An article I wrote for a New Zealand Women's Magazine in 2002 (C) Lauren Roche
Yesterday in clinic I met a woman whose husband had been dead only six weeks. They’d been married 42 years when he died suddenly on the kitchen floor. ‘Mary’ had never considered the possibility that she’d finish her life alone. Her husband had been the strong one, her rock. It was inconceivable that she’d have to face life without him.
The first few days of widowhood were shrouded with pain. Mary got through the funeral well with the support of her daughters and many friends. She went to bed feeling the loss of her husband, and woke knowing something was wrong. The pain of remembering would bite after a few seconds, and the day would start again. Mary said she’d never known that a day could be so long, so empty. After ten days, she needed something to do. All the couple’s property was in joint names. On the advice of her eldest daughter, Mary set about removing her much-loved husband’s name from bank accounts, the power, phone and rates bills. Each time she struck his name off, it felt to her as though she was denying the love they’d shared, and her tears started up again. So many tears.
A month after the funeral, Mary returned to the voluntary work she’d started a couple of years earlier. Something funny would happen during the day, and she’d tell herself “I must share that with Jim when I get home.” Then she’d stop, guilt telling her it was wrong to find any fun in the world. And how could she have forgotten, even for a moment, that Jim was gone.
Mary came to see me for a check-up. She was looking for reassurance that she was physically well. I was the third doctor she’d seen in a week. Each of us had been asked to look at a different bit of her, just to be sure that there was nothing wrong. Mary didn’t want to talk about grief, or loss. She thought she should be ‘past that’ now. Six weeks was surely long enough, she felt for things to be back to normal. On talking through her life now she told me of the little things – the unexpected stab of sorrow when she peels enough potatoes for two, or sets the table for the man who’ll never sit there again. ‘When’ she asked ‘will this be over? When will it stop hurting? Will I ever be able to live my life without him?’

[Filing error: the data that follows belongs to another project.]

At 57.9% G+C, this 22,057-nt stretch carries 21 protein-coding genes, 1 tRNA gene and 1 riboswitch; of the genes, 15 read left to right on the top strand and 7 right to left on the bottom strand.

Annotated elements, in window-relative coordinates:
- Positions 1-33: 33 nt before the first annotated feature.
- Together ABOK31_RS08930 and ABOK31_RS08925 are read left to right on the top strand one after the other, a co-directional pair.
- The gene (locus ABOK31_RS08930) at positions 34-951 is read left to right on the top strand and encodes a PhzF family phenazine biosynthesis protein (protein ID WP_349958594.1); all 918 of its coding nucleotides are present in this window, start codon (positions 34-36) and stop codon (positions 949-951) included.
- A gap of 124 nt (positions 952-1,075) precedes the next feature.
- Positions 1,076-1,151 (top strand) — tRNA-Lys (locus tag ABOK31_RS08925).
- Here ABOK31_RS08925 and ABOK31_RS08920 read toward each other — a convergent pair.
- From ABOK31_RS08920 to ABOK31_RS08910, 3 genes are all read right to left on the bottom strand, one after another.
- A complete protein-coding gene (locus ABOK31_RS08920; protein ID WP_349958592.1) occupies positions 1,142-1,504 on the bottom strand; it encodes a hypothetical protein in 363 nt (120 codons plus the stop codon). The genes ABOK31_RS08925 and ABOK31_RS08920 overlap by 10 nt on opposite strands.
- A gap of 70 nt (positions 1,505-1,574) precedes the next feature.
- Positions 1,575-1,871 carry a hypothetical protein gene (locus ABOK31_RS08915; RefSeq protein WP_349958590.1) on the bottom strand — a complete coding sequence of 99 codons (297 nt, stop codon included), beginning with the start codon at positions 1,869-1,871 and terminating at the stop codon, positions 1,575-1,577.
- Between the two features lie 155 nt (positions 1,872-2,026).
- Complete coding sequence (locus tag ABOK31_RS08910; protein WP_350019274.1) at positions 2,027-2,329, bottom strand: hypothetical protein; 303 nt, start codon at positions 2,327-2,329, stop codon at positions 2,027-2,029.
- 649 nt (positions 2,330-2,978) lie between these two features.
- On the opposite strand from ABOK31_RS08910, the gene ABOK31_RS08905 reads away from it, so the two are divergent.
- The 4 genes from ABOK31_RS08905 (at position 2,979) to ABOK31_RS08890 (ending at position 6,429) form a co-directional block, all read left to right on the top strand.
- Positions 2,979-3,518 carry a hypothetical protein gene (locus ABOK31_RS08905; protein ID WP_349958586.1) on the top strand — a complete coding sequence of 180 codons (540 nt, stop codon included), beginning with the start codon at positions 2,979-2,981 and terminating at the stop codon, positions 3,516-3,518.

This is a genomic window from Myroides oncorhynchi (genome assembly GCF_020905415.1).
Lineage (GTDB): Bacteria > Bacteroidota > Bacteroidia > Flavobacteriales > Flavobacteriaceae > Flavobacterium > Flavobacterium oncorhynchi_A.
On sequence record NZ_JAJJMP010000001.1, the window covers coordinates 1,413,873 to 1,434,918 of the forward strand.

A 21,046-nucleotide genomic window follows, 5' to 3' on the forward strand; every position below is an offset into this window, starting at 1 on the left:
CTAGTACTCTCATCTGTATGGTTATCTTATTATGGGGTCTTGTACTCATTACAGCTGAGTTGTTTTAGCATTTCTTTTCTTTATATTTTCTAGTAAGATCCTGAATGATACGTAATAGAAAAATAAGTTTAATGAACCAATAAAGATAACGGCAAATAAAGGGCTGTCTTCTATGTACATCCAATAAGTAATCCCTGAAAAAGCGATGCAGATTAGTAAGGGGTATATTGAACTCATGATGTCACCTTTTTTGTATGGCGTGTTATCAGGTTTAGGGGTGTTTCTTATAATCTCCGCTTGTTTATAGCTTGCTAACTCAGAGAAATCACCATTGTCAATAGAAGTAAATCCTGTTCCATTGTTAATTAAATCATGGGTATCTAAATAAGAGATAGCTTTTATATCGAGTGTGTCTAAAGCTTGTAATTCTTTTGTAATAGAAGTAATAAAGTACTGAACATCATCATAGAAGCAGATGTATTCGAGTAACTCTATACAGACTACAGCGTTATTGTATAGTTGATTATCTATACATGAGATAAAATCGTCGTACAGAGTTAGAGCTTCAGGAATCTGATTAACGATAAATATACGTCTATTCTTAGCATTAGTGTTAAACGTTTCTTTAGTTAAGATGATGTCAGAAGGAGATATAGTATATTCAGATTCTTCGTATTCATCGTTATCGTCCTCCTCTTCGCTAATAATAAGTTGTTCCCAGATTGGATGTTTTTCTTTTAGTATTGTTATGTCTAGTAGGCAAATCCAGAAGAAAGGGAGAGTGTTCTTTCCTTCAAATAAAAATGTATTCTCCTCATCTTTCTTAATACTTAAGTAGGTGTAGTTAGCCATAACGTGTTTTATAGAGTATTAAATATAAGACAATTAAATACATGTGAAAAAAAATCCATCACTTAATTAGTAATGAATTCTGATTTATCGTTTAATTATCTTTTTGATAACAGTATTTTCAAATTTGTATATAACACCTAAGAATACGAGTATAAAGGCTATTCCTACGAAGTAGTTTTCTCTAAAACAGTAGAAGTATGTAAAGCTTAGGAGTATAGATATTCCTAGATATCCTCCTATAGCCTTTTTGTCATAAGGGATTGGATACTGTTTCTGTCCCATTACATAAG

Loss and grief do not heal in the way an ingrown-toenail does. There is no recipe, no universal time-scale or map that helps us plan our way through it. Elisabeth Kubler-Ross in her fantastic book ‘On Death and Dying’ identified a number of stages of grief, which each person passes through, in their own time. Although she was alluding to the stages a person passes through when they’ve been told they have a incurable illness, the steps she describes are common to those who’ve lost a loved one too.
The first stage is denial. ‘No, it hasn’t happened. It can’t have.’
The second is anger. ‘Why did this happen? Why didn’t anyone notice and make it better?’
The third, bargaining, is where we offer all we have to god or our family and community in order to spare ourselves further pain. Bargaining is followed by depression. The anger has gone; no bargaining power is left, and reality hits home.
Finally there is acceptance. ‘Yes, this has happened. To me. I feel at peace’.
We progress through these stages at different rates, sometimes back-tracking a little. Anniversaries are hard, as are birthdays, Christmases and the odd little moments when there is something you just wish you could share with the person who has gone. My own mother died 25 years ago, and there are still times when I mourn her loss enough to cry.
Most of the time though I can remember her with a laugh, and with affection, and an understanding of her I never had as a child.
One day, Mary will think of Jim and smile, with no guilt that she’s passed through the pain of his loss to a brighter place. When this happens she’ll know that she’s navigated through the stages of grief, and feel peace.